New Year,same old gnawing questions and views.

Happy New Year to you all, I know its well over a week into the new year however, this is my first post and better late than never. On this post (which is quiet short and serious, you can tell because there is no picture) ,I have more questions than facts or opinions because the topic is quite heavy and sensitive – domestic abuse.

I had a conversation with my mother today about a Zimbabwean man who killed his wife and children recently in London. I was quite curious as to what her views were regarding the topic and serious issue at hand; and her perspective was, most Zimbabwean (African) men do not like the idea of an empowered woman. They feel emasculated and challenged if a woman gets more money than them and is independent (does not ask for money from her husband to buy certain things or anything at all) and that when they move to Western countries,they feel outlawed and are not given the proper respect and honour a man deserves. These are all valid points and I do agree with her, some men have this kind of mentality and that has crippled the system and has misinterpreted the word “submission”  to mean control.

Whilst she was informing and explaining her views, I recognised how this has been one of the major reasons why most women are being abused and killed by husbands/boyfriends and we have fought to be heard and pleaded with men to stop beating their spouses. The way I see it (you can take this with a grain of salt), I believe pleading with men to stop and marching against domestic violence, is similar to removing the top of a weed without getting rid of the roots. We might combat ourselves against men, hate them and trash talk them as much we can but I think until we look at the real cause or rather, the root,we will keep hearing stories of women being murdered by their partners. I believe the root on this issue is men’s mental health, yes I know I have said before and gave elaborate points as to why it should be taken seriously but I think we need to openly talk about it. As a Zimbabwean, I was conditioned to believe certain things about men which dehumanized them and I was biased for a long time.

I now view every human being to have the same emotions and have the right to express them. I believe men need to be allowed to freely express themselves without being judged and “emasculated”. To cry, yes, I said it, CRY without being told to man up or be laughed at. Goodness, men go through a lot than we think. They are pressurised to have a car, a house,a family, a million dollars, a connecting beard and whatever society throws at them to be deemed manly or good enough. They are rarely given room for growth or failure and when they do, they can not or rarely have people to confide in who will pick them up and console them. Most men do not have “besties”,mentors or brothers they can freely talk to and not feel ashamed. They just go on with life and I believe that is an unhealthy way of living. One becomes depressed, stressed and because they can not cry or talk it out, most will project it out on others especially those close to them. Some have never had positive examples of men in their lives (that is not an excuses though), others were abused by women and have had a negative perception of the opposite sex ever since or others are just horrible human beings.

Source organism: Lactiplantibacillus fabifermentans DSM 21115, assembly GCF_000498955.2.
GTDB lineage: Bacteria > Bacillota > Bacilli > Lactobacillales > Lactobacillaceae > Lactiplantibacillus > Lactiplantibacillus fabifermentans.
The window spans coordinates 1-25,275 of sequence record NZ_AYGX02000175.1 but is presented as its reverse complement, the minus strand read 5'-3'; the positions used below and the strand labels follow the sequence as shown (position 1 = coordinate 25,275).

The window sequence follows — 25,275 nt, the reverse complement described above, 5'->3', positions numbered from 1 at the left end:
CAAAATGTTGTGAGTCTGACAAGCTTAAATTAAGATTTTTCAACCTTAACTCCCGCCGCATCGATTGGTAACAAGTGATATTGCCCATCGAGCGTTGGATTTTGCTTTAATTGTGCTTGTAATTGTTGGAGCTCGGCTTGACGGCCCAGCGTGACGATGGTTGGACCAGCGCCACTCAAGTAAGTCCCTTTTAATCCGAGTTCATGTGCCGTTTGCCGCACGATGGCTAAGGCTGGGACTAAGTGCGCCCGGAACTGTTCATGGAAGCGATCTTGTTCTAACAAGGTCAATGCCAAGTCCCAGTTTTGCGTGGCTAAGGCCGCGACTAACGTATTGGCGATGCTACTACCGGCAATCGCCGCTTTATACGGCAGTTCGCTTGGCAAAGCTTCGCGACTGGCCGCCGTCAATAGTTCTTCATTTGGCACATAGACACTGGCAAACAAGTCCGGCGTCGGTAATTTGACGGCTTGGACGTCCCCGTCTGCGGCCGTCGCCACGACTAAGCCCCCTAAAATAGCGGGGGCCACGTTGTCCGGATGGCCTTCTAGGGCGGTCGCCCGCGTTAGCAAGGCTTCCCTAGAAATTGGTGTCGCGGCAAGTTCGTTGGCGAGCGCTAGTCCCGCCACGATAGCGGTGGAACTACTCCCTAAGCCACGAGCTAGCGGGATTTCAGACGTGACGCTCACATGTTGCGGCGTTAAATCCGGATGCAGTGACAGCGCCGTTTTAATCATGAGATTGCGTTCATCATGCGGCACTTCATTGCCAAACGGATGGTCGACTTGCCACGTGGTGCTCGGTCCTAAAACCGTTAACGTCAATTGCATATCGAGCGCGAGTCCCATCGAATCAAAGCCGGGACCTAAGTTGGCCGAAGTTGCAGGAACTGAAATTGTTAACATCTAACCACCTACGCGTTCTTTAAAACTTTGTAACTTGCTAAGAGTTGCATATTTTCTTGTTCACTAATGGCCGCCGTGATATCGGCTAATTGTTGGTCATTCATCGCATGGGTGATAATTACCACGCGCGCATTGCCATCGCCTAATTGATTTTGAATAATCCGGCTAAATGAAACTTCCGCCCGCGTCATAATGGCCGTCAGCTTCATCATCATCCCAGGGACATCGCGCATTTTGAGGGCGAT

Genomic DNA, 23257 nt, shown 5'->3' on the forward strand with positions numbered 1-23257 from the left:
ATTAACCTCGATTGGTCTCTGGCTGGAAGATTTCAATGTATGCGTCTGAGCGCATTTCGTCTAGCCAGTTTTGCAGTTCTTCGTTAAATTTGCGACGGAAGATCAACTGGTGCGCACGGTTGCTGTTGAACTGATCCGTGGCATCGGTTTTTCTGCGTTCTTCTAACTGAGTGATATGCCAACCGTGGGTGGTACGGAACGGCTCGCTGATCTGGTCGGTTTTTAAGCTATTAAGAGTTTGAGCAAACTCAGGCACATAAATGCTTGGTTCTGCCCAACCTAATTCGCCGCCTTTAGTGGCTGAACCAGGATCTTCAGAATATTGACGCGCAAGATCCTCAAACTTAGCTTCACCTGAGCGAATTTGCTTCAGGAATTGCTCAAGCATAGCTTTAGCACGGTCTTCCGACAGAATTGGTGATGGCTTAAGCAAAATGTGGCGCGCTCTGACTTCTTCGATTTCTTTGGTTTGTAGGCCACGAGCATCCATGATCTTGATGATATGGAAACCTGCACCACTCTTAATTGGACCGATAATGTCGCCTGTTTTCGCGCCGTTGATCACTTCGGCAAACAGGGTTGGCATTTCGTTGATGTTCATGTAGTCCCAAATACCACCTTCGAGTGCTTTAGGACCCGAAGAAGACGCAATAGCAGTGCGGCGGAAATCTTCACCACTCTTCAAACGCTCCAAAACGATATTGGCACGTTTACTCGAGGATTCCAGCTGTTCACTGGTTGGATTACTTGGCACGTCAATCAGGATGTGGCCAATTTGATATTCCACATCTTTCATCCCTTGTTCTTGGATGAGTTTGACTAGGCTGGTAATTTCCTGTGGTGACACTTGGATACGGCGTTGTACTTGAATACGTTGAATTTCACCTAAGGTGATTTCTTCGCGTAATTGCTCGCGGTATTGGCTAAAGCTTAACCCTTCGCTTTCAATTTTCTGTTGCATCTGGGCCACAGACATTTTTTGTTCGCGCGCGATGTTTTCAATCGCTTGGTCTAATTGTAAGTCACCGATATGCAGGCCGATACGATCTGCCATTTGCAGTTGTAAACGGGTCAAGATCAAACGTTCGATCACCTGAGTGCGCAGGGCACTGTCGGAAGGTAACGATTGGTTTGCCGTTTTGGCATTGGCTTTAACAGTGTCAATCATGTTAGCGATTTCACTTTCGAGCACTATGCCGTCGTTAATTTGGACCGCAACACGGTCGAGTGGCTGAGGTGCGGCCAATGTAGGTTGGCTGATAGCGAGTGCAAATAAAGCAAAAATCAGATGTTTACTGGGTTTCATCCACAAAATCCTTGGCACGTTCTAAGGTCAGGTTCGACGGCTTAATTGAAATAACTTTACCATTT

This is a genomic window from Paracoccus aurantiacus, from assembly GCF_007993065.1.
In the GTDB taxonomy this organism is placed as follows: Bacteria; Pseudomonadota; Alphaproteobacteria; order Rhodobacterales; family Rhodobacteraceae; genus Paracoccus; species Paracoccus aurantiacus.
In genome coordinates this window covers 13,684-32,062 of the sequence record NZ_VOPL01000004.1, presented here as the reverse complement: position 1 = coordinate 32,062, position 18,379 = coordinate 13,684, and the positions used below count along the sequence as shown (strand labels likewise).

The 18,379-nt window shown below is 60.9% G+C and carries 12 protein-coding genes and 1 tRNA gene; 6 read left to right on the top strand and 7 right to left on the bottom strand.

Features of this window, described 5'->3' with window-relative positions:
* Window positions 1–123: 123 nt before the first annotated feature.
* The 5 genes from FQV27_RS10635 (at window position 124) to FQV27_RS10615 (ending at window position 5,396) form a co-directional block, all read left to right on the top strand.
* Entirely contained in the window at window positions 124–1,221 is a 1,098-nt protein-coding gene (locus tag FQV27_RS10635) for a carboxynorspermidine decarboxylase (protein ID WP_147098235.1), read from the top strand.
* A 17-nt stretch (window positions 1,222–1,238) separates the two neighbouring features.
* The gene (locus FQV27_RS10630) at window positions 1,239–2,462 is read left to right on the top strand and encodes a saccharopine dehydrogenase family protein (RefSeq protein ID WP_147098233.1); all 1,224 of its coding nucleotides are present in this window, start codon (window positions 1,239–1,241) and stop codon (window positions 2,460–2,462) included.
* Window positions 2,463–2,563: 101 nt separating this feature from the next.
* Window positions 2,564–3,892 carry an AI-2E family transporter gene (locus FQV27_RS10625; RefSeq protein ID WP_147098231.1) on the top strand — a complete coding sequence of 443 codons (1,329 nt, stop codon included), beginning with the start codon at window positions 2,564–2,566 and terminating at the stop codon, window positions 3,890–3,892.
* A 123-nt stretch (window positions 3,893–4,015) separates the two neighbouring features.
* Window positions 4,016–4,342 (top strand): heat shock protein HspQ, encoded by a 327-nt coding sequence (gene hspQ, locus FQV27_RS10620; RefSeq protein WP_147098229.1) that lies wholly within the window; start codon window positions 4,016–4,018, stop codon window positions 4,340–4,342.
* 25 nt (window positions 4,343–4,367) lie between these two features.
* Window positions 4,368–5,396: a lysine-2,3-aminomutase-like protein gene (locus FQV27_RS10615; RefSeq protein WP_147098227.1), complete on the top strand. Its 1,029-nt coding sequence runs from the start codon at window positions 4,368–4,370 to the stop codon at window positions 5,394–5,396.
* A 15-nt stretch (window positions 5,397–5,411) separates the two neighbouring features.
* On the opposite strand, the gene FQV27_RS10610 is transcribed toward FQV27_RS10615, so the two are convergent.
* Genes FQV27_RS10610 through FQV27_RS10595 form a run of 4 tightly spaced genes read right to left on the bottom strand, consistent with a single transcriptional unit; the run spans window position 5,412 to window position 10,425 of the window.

Culture and society is quick to question what the woman did to anger the man but we do not ask what caused the man to do it? Some men are asked but because of deep-rooted issues or not being able to express themselves,they blame lapse of controlled anger or the woman for being “talkative”. It is usually blame rather than admission to error; apology rather than repentance and the cycle goes on. I believe we need to normalise men expressing themselves and therapy too. And by any chance if you laughed at my suggestion of therapy, you might also need it. Men need as much support as women, there should not be fear but mutual respect. We should take care of each other; cater to one another and  help each other. I would hate to be in a world where we hate each other over something that can be corrected and improved.

As women, we need to play a part in helping men – our sons,brothers,fathers and partners etc .I do not mean to be their fixers but to be supportive and have positive words to encurage them. We also need to refrain from phrases such as “man up” and “trash” when addressing to them. Think of them as your brothers, because they are. I strongly believe if we include men’s mental health onto the movements, marches and campaigns, it will have more impact and literally improve quality of life. It will impact the divorce rate, suicide rates, murders amongst partners and a positive environment. We have a long way to go but I believe if YOU start by being a friend or confidant to someone; you could be saving a life or lives.

P.S:By any chance if the message you got from this post is women are not important or their mental health is not as important, that is the complete opposite of what I am trying to point out.Women, we have more room and allowance to express ourselves and 97% of us have someone to confide in compared to men. I am not saying women are less important or men are more important – I am saying we are all important at the same time.

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